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10 Ways to Manage Stress

Angry, irritable, anxious? Tired, overwhelmed, disinterested? You’re not alone. These are symptoms of stress. In a recent survey, 75 percent of Americans reported at least one of those symptoms in the previous month.

You might think stress is no big deal. Life is full of challenges — financial stressors and responsibilities, work stress, relationship conflicts, too much to do, media and social media over load, and major changes like getting a promotion or a divorce. But your body’s response to these challenges affects your physical health and overall well being.

When stress raises adrenaline and cortisol hormone levels, your body goes into overdrive, causing wear-and-tear on your organs and tissue. You could get sick.

That’s why it’s important to pay attention to whether you’re getting “stressed out.” By stressed out, we mean you have too much stress, stress that can speed aging and contribute to obesity, heart disease, asthma, diabetes, Alzheimer’s disease, depression, anxiety and other physical and mental health issues.

If you’re getting too stressed out, it’s important to manage your stress.

You Might Be Stressed Out if You Have:

  • Physical problems like nausea or vomiting, muscle aches and pains, changes in bowel habits, rapid heart or chest pain, frequent colds or other illnesses.
  • Emotional changes like feeling angry, agitated, especially moody, depressed or withdrawn, lonely or unhappy, loss of sex drive.
  • Mental or cognitive problems like trouble being able to concentrate or remember things, act or make decisions, seeing only the bad side or worrying constantly, racing or out of control thoughts.
  • Behavior changes like eating or sleeping too much or not enough, using alcohol or other drugs more, showing nervous habits like nail biting or pacing.

Here’s a quick test to see if you’re too stressed.

10 Tips to De-stress and Boost Your Health

Regardless of the causes of stress, everyone can make ten lifestyle changes to reduce its impact. And each will improve your life in other ways as well!

  1. Eat good food (not too much). Fatty, sugary, processed comfort foods make you lethargic and make the effects of stress worse. Eat some good protein (eggs, fish) and lots of plant-based whole food to keep energy constant, fend off anxiety and boost the immune system. The Mediterranean diet and DASH Diet have been shown to reduce the kind of stress that leads to cardiovascular disease.
  2. Exercise to enhance your body’s response to stress — moving is what your body wants you to do with all that adrenalin anyway.
  3. Get enough sleep. Brain chemicals released during the dreaming stage can block stress hormones.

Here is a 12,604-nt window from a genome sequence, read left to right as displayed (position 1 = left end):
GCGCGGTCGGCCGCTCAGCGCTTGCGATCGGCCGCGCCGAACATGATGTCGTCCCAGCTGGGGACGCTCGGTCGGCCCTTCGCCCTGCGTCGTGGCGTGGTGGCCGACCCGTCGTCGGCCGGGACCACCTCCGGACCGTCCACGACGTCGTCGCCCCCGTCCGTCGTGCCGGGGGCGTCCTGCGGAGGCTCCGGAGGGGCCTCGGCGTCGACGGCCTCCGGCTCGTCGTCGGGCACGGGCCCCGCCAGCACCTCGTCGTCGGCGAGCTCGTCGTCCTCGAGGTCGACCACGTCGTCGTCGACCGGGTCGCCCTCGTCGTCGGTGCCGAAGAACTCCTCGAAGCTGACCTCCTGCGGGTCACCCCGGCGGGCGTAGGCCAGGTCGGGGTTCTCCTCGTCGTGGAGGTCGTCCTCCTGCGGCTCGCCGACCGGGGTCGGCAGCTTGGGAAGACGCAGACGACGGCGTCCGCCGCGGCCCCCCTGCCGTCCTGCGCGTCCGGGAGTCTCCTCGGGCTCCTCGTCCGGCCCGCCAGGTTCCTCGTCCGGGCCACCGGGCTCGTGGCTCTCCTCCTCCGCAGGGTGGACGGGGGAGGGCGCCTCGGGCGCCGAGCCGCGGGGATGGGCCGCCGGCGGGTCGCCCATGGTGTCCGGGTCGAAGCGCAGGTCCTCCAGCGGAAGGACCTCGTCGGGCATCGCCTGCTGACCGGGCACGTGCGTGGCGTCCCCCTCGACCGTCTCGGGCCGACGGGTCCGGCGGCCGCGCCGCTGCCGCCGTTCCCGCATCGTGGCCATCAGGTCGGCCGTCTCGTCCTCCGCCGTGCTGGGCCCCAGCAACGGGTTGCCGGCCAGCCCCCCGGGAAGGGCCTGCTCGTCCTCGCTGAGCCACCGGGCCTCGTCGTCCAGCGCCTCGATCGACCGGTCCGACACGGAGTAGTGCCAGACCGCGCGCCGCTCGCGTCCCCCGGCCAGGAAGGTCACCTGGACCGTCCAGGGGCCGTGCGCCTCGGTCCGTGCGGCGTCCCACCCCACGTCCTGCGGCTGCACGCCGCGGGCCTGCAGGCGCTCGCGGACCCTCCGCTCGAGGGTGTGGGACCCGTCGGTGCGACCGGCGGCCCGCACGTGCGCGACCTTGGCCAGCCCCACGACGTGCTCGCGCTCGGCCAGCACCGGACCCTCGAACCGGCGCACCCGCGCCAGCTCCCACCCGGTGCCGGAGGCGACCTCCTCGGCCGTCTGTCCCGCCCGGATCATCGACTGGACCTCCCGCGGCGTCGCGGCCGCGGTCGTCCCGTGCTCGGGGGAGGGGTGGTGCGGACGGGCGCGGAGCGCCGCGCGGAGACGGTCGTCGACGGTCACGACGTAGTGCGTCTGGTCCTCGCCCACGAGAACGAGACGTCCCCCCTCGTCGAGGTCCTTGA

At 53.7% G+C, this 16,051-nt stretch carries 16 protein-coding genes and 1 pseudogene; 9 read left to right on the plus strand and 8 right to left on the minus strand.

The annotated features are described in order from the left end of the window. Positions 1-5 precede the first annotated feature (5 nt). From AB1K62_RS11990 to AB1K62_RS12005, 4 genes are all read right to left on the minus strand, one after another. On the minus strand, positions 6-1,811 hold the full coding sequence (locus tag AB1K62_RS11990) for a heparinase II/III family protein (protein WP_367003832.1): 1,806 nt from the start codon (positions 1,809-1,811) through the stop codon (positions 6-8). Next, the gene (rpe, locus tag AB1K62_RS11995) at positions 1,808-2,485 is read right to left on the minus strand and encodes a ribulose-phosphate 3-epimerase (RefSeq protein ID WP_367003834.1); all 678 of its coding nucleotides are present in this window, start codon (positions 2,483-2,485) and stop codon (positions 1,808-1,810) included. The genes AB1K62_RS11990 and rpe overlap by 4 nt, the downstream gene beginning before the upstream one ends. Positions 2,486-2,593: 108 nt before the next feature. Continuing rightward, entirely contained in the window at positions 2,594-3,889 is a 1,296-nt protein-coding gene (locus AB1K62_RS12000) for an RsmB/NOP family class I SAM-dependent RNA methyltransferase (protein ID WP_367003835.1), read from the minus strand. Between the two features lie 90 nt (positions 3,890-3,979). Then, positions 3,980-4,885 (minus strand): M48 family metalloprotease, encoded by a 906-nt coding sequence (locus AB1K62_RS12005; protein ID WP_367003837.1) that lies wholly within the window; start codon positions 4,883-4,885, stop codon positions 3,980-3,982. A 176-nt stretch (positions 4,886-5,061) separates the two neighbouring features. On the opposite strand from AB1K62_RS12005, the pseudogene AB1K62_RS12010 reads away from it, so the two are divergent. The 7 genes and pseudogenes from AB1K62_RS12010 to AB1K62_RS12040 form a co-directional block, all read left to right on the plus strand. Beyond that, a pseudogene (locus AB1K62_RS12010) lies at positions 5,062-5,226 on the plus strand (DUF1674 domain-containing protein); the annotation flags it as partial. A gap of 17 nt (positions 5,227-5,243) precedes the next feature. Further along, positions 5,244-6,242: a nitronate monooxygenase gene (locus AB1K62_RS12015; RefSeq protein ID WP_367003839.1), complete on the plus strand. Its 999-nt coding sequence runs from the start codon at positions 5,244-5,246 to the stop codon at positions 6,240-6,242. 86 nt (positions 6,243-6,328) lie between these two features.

4. Keep a journal to help you figure out what’s stressing you and de-stress. Don’t think or worry about it, just write anything that comes to mind.
  5. Create a plan to change what’s stressing you. It might be as simple as an automatic payroll deduction for saving, or as complex as going to school for new skills. It might be self-care. But taking steps can reduce the stress.
  6. Take breaks from work, organize time and projects, set limits on yourself and others.
  7. Spend time with and talk to people you enjoy or find a support group. Make sure they are people with a positive outlook.
  8. Cut things out of your schedule. Figure out what you really love and say no to unnecessary activities.
  9. Develop pleasure and relaxation habits (meditation, yoga, deep breathing, making art or music for example).
  10. Change the way you think about things. While stress is real and not “all in your head,” you might be thinking about things in a way that’s making it worse. Many of our unhealthy responses are habits that we can change. One good place to start is eliminating negative self-talk — that internal criticism and pessimism that keeps our glass half-empty. This link on reducing stress and improving your life with positive self-talk is a good place to start.

Don’t Hesitate to Get Help

Stress can lead to serious physical and mental health problems, especially when it’s severe or chronic, or when it comes from something that happened long ago. If you have concerns about stress, see your health care professional.

Meet the Author

Amy Eva Swift-Johnson, MD is a family medicine physician at Aurora Medical Center in Burlington.

Read more posts from this author

The information presented in this site is intended for general information and educational purposes. It is not intended to replace the advice of your own physician. Contact your physician if you believe you have a health problem.

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